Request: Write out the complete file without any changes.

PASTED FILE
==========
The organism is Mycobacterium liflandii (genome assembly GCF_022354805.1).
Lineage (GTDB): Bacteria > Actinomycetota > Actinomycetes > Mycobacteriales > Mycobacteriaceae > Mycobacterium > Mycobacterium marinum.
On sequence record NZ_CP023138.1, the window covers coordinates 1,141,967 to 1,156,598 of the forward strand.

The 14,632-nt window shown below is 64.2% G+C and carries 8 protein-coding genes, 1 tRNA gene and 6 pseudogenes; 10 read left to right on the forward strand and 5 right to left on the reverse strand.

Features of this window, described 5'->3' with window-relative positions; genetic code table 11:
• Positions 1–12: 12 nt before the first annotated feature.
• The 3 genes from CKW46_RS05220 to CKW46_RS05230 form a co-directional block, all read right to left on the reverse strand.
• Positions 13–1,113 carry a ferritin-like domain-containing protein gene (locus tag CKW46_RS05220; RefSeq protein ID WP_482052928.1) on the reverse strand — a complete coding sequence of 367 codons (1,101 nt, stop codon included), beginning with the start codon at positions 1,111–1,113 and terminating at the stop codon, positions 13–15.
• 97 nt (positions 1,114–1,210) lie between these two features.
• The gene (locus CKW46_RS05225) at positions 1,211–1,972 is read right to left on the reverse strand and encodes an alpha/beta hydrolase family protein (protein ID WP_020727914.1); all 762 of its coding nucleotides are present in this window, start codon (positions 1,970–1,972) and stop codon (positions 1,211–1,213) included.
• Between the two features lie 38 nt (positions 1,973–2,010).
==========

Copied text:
The organism is Mycobacterium liflandii (genome assembly GCF_022354805.1).
Lineage (GTDB): Bacteria > Actinomycetota > Actinomycetes > Mycobacteriales > Mycobacteriaceae > Mycobacterium > Mycobacterium marinum.
On sequence record NZ_CP023138.1, the window covers coordinates 1,141,967 to 1,156,598 of the forward strand.

The 14,632-nt window shown below is 64.2% G+C and carries 8 protein-coding genes, 1 tRNA gene and 6 pseudogenes; 10 read left to right on the forward strand and 5 right to left on the reverse strand.

Features of this window, described 5'->3' with window-relative positions; genetic code table 11:
• Positions 1–12: 12 nt before the first annotated feature.
• The 3 genes from CKW46_RS05220 to CKW46_RS05230 form a co-directional block, all read right to left on the reverse strand.
• Positions 13–1,113 carry a ferritin-like domain-containing protein gene (locus tag CKW46_RS05220; RefSeq protein ID WP_482052928.1) on the reverse strand — a complete coding sequence of 367 codons (1,101 nt, stop codon included), beginning with the start codon at positions 1,111–1,113 and terminating at the stop codon, positions 13–15.
• 97 nt (positions 1,114–1,210) lie between these two features.
• The gene (locus CKW46_RS05225) at positions 1,211–1,972 is read right to left on the reverse strand and encodes an alpha/beta hydrolase family protein (protein ID WP_020727914.1); all 762 of its coding nucleotides are present in this window, start codon (positions 1,970–1,972) and stop codon (positions 1,211–1,213) included.
• Between the two features lie 38 nt (positions 1,973–2,010).